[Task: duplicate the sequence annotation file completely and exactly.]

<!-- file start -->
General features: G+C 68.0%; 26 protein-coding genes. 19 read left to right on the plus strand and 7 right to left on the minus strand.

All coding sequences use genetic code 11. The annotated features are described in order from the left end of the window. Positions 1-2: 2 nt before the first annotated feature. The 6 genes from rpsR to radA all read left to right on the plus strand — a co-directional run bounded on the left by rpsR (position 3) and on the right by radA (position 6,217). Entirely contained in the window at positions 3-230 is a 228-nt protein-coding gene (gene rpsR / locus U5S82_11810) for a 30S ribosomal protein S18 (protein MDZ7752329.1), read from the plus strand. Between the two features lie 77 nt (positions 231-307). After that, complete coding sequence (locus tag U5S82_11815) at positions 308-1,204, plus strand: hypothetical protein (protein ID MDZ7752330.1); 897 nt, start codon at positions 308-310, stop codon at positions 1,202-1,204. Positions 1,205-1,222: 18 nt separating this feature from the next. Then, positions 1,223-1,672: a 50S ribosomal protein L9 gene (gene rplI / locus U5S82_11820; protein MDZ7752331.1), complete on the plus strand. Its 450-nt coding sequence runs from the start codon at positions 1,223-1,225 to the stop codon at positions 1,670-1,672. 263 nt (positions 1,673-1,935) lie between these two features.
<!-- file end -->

General features: G+C 68.0%; 26 protein-coding genes. 19 read left to right on the plus strand and 7 right to left on the minus strand.

All coding sequences use genetic code 11. The annotated features are described in order from the left end of the window. Positions 1-2: 2 nt before the first annotated feature. The 6 genes from rpsR to radA all read left to right on the plus strand — a co-directional run bounded on the left by rpsR (position 3) and on the right by radA (position 6,217). Entirely contained in the window at positions 3-230 is a 228-nt protein-coding gene (gene rpsR / locus U5S82_11810) for a 30S ribosomal protein S18 (protein MDZ7752329.1), read from the plus strand. Between the two features lie 77 nt (positions 231-307). After that, complete coding sequence (locus tag U5S82_11815) at positions 308-1,204, plus strand: hypothetical protein (protein ID MDZ7752330.1); 897 nt, start codon at positions 308-310, stop codon at positions 1,202-1,204. Positions 1,205-1,222: 18 nt separating this feature from the next. Then, positions 1,223-1,672: a 50S ribosomal protein L9 gene (gene rplI / locus U5S82_11820; protein MDZ7752331.1), complete on the plus strand. Its 450-nt coding sequence runs from the start codon at positions 1,223-1,225 to the stop codon at positions 1,670-1,672. 263 nt (positions 1,673-1,935) lie between these two features.